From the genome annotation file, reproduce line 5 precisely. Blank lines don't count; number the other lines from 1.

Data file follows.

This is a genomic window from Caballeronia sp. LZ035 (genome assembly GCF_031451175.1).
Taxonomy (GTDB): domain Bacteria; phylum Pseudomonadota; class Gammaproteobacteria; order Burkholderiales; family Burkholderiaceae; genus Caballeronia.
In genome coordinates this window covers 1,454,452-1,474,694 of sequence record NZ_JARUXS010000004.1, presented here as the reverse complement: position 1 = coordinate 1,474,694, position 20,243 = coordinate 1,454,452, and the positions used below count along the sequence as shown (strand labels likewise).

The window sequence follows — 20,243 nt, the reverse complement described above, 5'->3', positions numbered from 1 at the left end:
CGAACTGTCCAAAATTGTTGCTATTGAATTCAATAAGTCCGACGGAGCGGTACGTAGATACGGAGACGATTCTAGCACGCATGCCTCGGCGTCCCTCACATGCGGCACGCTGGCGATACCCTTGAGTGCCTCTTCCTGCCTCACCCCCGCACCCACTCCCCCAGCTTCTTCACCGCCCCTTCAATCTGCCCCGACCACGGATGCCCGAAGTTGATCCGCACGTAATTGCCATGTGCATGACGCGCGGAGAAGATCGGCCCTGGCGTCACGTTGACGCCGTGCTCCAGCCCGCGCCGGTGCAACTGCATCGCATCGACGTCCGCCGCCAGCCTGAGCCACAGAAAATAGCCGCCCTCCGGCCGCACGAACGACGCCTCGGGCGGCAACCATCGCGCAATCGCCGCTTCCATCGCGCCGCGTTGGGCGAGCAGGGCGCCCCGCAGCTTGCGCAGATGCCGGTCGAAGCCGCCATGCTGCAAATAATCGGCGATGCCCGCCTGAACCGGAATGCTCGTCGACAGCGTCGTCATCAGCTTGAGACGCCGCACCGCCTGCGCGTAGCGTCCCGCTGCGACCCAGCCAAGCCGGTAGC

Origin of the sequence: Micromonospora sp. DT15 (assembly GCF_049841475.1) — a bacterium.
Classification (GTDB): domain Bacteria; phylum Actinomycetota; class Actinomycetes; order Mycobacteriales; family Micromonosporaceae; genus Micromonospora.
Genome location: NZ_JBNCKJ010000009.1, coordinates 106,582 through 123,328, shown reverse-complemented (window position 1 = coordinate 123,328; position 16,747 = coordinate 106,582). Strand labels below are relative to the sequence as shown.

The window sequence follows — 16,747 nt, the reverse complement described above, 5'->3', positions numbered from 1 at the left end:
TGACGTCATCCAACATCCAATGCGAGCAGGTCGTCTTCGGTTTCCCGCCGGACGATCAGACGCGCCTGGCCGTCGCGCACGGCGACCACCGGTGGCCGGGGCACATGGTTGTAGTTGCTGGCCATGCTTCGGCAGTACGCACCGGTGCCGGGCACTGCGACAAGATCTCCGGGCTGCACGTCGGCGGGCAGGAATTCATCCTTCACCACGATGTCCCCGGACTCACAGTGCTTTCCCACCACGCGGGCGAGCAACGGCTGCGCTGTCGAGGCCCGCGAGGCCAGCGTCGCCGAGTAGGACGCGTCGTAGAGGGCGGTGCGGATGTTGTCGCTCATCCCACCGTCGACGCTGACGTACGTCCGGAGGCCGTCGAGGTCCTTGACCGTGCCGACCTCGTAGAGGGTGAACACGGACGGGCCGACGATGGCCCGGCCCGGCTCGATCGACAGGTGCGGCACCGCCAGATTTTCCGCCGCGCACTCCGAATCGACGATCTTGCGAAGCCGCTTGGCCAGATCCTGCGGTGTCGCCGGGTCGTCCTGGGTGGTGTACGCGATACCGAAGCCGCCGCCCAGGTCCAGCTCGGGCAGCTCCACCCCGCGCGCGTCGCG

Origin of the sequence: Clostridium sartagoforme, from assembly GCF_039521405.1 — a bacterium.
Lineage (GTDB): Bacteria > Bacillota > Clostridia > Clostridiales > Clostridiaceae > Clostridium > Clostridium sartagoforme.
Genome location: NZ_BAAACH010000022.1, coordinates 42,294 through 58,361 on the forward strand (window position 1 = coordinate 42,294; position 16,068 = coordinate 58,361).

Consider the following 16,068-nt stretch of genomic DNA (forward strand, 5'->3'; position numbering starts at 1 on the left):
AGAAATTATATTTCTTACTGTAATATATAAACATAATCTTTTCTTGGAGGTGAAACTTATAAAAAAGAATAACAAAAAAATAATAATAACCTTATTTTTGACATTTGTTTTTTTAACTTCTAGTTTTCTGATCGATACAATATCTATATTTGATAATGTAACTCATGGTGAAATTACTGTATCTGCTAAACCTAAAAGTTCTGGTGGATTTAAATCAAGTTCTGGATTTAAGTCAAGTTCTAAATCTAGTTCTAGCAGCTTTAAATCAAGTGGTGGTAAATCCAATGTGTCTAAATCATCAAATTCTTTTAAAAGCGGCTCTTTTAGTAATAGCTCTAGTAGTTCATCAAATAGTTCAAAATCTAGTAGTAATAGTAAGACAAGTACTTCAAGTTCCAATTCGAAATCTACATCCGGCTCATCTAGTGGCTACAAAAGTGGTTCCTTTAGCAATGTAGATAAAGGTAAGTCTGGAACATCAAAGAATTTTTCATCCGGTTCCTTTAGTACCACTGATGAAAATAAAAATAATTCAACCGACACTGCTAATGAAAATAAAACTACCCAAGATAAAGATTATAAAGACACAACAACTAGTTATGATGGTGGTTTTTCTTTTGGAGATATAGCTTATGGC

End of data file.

CGAACTGTCCAAAATTGTTGCTATTGAATTCAATAAGTCCGACGGAGCGGTACGTAGATACGGAGACGATTCTAGCACGCATGCCTCGGCGTCCCTCACATGCGGCACGCTGGCGATACCCTTGAGTGCCTCTTCCTGCCTCACCCCCGCACCCACTCCCCCAGCTTCTTCACCGCCCCTTCAATCTGCCCCGACCACGGATGCCCGAAGTTGATCCGCACGTAATTGCCATGTGCATGACGCGCGGAGAAGATCGGCCCTGGCGTCACGTTGACGCCGTGCTCCAGCCCGCGCCGGTGCAACTGCATCGCATCGACGTCCGCCGCCAGCCTGAGCCACAGAAAATAGCCGCCCTCCGGCCGCACGAACGACGCCTCGGGCGGCAACCATCGCGCAATCGCCGCTTCCATCGCGCCGCGTTGGGCGAGCAGGGCGCCCCGCAGCTTGCGCAGATGCCGGTCGAAGCCGCCATGCTGCAAATAATCGGCGATGCCCGCCTGAACCGGAATGCTCGTCGACAGCGTCGTCATCAGCTTGAGACGCCGCACCGCCTGCGCGTAGCGTCCCGCTGCGACCCAGCCAAGCCGGTAGC